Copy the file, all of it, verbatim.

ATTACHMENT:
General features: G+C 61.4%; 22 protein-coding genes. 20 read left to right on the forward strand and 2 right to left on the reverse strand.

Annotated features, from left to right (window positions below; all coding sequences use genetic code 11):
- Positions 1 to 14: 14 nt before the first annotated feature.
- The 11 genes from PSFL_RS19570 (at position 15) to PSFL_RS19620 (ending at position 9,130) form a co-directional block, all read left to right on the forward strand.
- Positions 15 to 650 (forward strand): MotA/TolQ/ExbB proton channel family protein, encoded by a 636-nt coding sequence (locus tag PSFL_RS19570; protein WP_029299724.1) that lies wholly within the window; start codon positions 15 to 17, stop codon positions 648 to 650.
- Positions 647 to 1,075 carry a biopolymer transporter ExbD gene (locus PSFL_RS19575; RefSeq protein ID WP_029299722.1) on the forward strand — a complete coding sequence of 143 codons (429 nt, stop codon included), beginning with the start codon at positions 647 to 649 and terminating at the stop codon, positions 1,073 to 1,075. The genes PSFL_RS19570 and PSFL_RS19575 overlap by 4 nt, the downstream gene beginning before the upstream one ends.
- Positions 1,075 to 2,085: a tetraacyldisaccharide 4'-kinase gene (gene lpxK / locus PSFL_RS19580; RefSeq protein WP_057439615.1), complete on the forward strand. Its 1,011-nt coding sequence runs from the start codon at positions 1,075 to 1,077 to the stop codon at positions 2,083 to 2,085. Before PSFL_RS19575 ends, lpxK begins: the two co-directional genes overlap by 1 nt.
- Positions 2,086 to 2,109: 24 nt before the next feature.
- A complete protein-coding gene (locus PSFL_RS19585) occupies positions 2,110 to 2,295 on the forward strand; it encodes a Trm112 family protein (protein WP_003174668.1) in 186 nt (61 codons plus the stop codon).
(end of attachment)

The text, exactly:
General features: G+C 61.4%; 22 protein-coding genes. 20 read left to right on the forward strand and 2 right to left on the reverse strand.

Annotated features, from left to right (window positions below; all coding sequences use genetic code 11):
- Positions 1 to 14: 14 nt before the first annotated feature.
- The 11 genes from PSFL_RS19570 (at position 15) to PSFL_RS19620 (ending at position 9,130) form a co-directional block, all read left to right on the forward strand.
- Positions 15 to 650 (forward strand): MotA/TolQ/ExbB proton channel family protein, encoded by a 636-nt coding sequence (locus tag PSFL_RS19570; protein WP_029299724.1) that lies wholly within the window; start codon positions 15 to 17, stop codon positions 648 to 650.
- Positions 647 to 1,075 carry a biopolymer transporter ExbD gene (locus PSFL_RS19575; RefSeq protein ID WP_029299722.1) on the forward strand — a complete coding sequence of 143 codons (429 nt, stop codon included), beginning with the start codon at positions 647 to 649 and terminating at the stop codon, positions 1,073 to 1,075. The genes PSFL_RS19570 and PSFL_RS19575 overlap by 4 nt, the downstream gene beginning before the upstream one ends.
- Positions 1,075 to 2,085: a tetraacyldisaccharide 4'-kinase gene (gene lpxK / locus PSFL_RS19580; RefSeq protein WP_057439615.1), complete on the forward strand. Its 1,011-nt coding sequence runs from the start codon at positions 1,075 to 1,077 to the stop codon at positions 2,083 to 2,085. Before PSFL_RS19575 ends, lpxK begins: the two co-directional genes overlap by 1 nt.
- Positions 2,086 to 2,109: 24 nt before the next feature.
- A complete protein-coding gene (locus PSFL_RS19585) occupies positions 2,110 to 2,295 on the forward strand; it encodes a Trm112 family protein (protein WP_003174668.1) in 186 nt (61 codons plus the stop codon).